You will often need to balance out the oxygen atoms and hydrogen atoms in a half reaction. When you need to do this, you involve H+ and H2O. Specifically, these would be involved in a half reaction within an acidic medium so that OH- might not be included. An appropriate amount of H2O would be added...
by Michael Torres 4I
Sun Feb 24, 2019 11:47 pm
Forum: Third Law of Thermodynamics (For a Unique Ground State (W=1): S -> 0 as T -> 0) and Calculations Using Boltzmann Equation for Entropy
Topic: higher entropy cis or trans
Replies: 3
Views: 599

Re: higher entropy cis or trans

The molecule featured possesses an octahedral geometry. Consider X1, X2, X3, and X4 to span horizontally across the molecule, with odd numbers being positioned opposite from each other and even numbers being positioned opposite from each other. Now, consider Y1 and Y2 to be the points on the opposit...
by Michael Torres 4I
Sun Feb 24, 2019 11:24 pm
Forum: Gibbs Free Energy Concepts and Calculations
Topic: Gibbs Free Energy Units
Replies: 5
Views: 75

Re: Gibbs Free Energy Units

I think you should generally use kJ/mol, especially when some particular reaction is involved. That way you know that you are referring to how much energy is released or absorbed each time that reaction is performed. Other than that, look at the context of the question and the units of the values gi...
by Michael Torres 4I
Sun Feb 24, 2019 11:15 pm
Forum: Work, Gibbs Free Energy, Cell (Redox) Potentials
Topic: Galvanic Cell
Replies: 3
Views: 61

Re: Galvanic Cell

Yes, I believe so. The solutions manual states this when explaining problem 6L.7 from the seventh edition.
by Michael Torres 4I
Sat Feb 23, 2019 11:50 pm
Forum: Student Social/Study Group
Topic: Post All Chemistry Jokes Here
Replies: 7348
Views: 891167

Re: Post All Chemistry Jokes Here

Free radicals have revolutionized chemistry.
by Michael Torres 4I
Sat Feb 23, 2019 11:40 pm
Forum: Galvanic/Voltaic Cells, Calculating Standard Cell Potentials, Cell Diagrams
Topic: Cell diagram
Replies: 3
Views: 61

Re: Cell diagram

The anode will generally be on the left, and the cathode will generally be on the right.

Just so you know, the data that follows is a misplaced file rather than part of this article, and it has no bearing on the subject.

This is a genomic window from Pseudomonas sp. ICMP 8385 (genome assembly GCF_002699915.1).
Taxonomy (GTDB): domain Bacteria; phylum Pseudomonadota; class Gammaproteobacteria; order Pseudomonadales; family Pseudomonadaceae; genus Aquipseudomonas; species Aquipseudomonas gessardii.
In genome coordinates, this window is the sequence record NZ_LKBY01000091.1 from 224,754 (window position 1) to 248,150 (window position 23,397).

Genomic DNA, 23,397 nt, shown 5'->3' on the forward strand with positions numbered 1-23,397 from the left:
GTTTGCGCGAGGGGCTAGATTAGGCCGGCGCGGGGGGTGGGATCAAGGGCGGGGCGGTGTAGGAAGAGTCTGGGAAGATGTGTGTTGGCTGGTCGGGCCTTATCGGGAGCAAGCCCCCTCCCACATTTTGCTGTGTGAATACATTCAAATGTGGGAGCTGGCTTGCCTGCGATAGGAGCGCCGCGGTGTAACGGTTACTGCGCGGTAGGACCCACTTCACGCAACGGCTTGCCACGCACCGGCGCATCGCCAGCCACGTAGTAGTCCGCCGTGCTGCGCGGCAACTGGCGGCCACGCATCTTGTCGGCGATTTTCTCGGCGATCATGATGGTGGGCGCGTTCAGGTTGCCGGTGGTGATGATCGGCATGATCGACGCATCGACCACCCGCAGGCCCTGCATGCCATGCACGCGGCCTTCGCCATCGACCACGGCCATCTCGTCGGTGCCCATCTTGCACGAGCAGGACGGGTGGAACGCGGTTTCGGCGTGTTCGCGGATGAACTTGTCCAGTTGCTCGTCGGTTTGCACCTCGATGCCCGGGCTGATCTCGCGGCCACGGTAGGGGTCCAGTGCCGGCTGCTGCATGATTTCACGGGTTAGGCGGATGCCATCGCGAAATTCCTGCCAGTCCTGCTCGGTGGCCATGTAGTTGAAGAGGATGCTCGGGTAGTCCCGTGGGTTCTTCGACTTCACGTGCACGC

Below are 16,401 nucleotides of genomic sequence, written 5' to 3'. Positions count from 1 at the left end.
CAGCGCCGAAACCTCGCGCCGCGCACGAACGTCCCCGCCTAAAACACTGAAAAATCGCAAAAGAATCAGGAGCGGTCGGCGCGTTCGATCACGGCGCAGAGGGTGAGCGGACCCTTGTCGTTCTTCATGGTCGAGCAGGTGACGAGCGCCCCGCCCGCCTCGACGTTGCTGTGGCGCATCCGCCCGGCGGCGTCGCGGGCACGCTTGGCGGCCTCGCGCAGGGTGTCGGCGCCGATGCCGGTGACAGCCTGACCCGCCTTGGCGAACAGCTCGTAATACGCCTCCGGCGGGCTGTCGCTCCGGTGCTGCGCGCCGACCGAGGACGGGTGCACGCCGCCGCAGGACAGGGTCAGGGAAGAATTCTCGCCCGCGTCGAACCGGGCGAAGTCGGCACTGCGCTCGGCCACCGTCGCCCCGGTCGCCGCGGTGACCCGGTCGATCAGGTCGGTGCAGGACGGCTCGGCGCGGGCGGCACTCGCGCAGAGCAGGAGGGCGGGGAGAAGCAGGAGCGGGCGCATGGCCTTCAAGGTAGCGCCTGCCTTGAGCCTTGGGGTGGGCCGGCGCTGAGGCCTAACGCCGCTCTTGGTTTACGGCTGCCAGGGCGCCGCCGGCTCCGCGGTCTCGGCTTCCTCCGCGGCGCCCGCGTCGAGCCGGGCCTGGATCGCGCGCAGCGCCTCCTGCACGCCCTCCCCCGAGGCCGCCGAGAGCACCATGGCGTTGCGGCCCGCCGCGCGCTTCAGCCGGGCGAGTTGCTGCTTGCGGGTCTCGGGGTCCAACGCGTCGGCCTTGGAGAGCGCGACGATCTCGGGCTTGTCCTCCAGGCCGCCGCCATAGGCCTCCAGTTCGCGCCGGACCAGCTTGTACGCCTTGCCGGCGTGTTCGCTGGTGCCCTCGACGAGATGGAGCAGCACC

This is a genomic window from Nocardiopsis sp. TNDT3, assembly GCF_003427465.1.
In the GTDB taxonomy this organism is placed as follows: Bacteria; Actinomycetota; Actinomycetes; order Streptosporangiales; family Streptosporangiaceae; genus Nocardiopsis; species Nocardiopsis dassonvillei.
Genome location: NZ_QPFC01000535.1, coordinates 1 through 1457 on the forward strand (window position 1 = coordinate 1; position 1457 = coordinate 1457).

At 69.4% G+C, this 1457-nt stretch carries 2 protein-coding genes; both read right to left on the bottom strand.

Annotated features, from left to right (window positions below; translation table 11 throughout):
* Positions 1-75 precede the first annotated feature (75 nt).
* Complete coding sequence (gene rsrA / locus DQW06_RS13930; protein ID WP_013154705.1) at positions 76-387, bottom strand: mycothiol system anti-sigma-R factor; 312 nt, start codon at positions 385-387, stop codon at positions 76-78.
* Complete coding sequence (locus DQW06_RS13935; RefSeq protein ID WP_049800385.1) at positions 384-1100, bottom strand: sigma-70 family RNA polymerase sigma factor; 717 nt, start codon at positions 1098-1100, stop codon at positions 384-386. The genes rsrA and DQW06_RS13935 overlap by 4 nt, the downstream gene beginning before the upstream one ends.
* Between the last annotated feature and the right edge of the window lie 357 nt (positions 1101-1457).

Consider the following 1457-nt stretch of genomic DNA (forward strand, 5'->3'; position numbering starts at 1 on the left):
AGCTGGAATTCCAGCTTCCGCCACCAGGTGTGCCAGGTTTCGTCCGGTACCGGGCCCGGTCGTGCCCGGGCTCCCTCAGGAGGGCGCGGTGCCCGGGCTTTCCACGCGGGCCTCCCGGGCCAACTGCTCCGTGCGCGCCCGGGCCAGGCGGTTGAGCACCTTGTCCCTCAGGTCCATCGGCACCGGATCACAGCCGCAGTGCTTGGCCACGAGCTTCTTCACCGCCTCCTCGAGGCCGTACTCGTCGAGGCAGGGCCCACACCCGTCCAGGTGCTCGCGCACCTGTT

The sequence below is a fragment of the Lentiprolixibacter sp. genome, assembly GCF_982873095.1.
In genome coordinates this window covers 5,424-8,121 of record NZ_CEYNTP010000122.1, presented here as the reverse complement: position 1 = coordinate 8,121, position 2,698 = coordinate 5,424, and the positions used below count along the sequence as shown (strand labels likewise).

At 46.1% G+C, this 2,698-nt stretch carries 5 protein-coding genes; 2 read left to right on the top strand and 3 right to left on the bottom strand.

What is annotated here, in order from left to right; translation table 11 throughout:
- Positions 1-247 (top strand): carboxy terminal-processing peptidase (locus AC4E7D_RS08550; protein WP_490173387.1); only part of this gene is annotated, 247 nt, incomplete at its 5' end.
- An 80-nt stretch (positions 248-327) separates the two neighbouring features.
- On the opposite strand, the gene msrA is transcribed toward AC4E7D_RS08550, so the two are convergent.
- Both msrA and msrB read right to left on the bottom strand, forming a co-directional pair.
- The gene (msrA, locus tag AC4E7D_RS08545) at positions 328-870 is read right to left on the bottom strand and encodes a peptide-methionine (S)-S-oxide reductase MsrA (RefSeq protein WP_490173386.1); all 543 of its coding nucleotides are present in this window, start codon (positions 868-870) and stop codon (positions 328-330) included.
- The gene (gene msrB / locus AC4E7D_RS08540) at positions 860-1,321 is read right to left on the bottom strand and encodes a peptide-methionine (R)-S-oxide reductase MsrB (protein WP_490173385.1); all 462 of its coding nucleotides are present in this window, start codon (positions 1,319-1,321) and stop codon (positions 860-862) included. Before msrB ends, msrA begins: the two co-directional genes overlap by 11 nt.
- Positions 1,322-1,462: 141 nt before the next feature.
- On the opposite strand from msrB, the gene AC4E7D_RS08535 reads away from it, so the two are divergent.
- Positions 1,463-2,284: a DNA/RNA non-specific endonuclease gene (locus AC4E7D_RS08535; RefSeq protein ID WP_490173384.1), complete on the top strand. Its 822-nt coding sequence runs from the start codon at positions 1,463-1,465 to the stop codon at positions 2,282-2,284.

If standard reduction potentials are given, you would reverse the oxidation reaction, namely that of the anode.
by Michael Torres 4I
Sat Feb 23, 2019 11:38 pm
Forum: Concepts & Calculations Using First Law of Thermodynamics
Topic: Moles of Gas affecting shift in equilibrium
Replies: 1
Views: 34

Re: Moles of Gas affecting shift in equilibrium

When you have a certain amount of moles present in some equilibrium reaction per the different reactants and products involved, you will have a certain equilibrium constant. Because of PV=nRT, this also applies to gas pressure under ideal conditions. What this means is that if the number of units of...
by Michael Torres 4I
Sun Feb 17, 2019 11:32 pm
Forum: Concepts & Calculations Using Second Law of Thermodynamics
Topic: Extensive Property
Replies: 3
Views: 130

Re: Extensive Property

An extensive property is one which depends on how much of something there is. An example of an extensive property is heat capacity. Heat capacity either consists of molar heat capacity times the amount of moles present or specific heat capacity times the amount of grams present per the substance in ...
by Michael Torres 4I
Sun Feb 17, 2019 11:12 pm
Forum: Entropy Changes Due to Changes in Volume and Temperature
Topic: Residual Entropy
Replies: 2
Views: 52

Re: Residual Entropy

I haven't come across problems incorporating what you mentioned. Since the value of W is yielded by (number of available positions)^(number of particles), then I think it's fair to assume that you will be using the value of k rather than R. W is in terms of individual particles and so is k, so I thi...
by Michael Torres 4I
Sun Feb 17, 2019 11:08 pm
Forum: Gibbs Free Energy Concepts and Calculations
Topic: Sign of Free Energy
Replies: 2
Views: 37

Re: Sign of Free Energy

If such problem were to arise, you would need to be given specific values for enthalpy, temperature, and entropy in order to find the sign of Gibbs Free Energy. Either that, or you would need to be given some means to find those values. Without that information you would be unable to determine the s...
by Michael Torres 4I
Sat Feb 16, 2019 11:54 pm
Forum: Reaction Enthalpies (e.g., Using Hess’s Law, Bond Enthalpies, Standard Enthalpies of Formation)
Topic: Bond Enthalpies
Replies: 4
Views: 87

Re: Bond Enthalpies

It's a good idea to learn to draw basic Lewis structures for these types of problems. The structures for these problems are generally pretty basic, but having the image available to you can make adding and subtracting bonds much easier, even if it is rather simplistic. You don't really need to know ...
by Michael Torres 4I
Sat Feb 16, 2019 11:48 pm
Forum: Student Social/Study Group
Topic: Post All Chemistry Jokes Here
Replies: 7348
Views: 891167

Re: Post All Chemistry Jokes Here

OMG

Did you hear that Oxygen and Magnesium are a couple?
by Michael Torres 4I
Sat Feb 16, 2019 11:44 pm
Forum: Concepts & Calculations Using First Law of Thermodynamics
Topic: State Function
Replies: 2
Views: 70

Re: State Function

The book mentions that a state function does not need to be composed of state functions itself to be a state function. Therefore, the fact that internal energy is composed of work and heat, neither of which are state functions, does not stop internal energy from being a state function. Thus, the cha...
by Michael Torres 4I
Sat Feb 16, 2019 11:38 pm
Forum: Entropy Changes Due to Changes in Volume and Temperature